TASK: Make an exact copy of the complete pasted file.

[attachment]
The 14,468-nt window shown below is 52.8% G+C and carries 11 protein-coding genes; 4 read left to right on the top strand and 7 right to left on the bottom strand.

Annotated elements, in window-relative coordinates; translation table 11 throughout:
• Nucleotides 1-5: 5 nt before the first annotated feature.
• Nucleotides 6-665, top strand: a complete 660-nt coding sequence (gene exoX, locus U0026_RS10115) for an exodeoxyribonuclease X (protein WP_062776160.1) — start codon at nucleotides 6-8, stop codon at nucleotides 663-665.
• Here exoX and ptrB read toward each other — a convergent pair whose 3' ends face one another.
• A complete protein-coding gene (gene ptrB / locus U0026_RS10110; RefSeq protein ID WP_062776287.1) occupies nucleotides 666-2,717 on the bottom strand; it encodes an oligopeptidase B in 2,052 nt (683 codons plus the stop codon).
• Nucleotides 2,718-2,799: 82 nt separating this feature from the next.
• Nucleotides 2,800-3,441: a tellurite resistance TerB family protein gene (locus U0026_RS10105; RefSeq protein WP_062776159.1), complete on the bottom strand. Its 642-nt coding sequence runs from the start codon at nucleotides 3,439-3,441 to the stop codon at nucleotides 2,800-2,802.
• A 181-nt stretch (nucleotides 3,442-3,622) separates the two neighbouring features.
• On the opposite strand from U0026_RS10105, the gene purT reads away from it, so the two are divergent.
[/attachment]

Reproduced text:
The 14,468-nt window shown below is 52.8% G+C and carries 11 protein-coding genes; 4 read left to right on the top strand and 7 right to left on the bottom strand.

Annotated elements, in window-relative coordinates; translation table 11 throughout:
• Nucleotides 1-5: 5 nt before the first annotated feature.
• Nucleotides 6-665, top strand: a complete 660-nt coding sequence (gene exoX, locus U0026_RS10115) for an exodeoxyribonuclease X (protein WP_062776160.1) — start codon at nucleotides 6-8, stop codon at nucleotides 663-665.
• Here exoX and ptrB read toward each other — a convergent pair whose 3' ends face one another.
• A complete protein-coding gene (gene ptrB / locus U0026_RS10110; RefSeq protein ID WP_062776287.1) occupies nucleotides 666-2,717 on the bottom strand; it encodes an oligopeptidase B in 2,052 nt (683 codons plus the stop codon).
• Nucleotides 2,718-2,799: 82 nt separating this feature from the next.
• Nucleotides 2,800-3,441: a tellurite resistance TerB family protein gene (locus U0026_RS10105; RefSeq protein WP_062776159.1), complete on the bottom strand. Its 642-nt coding sequence runs from the start codon at nucleotides 3,439-3,441 to the stop codon at nucleotides 2,800-2,802.
• A 181-nt stretch (nucleotides 3,442-3,622) separates the two neighbouring features.
• On the opposite strand from U0026_RS10105, the gene purT reads away from it, so the two are divergent.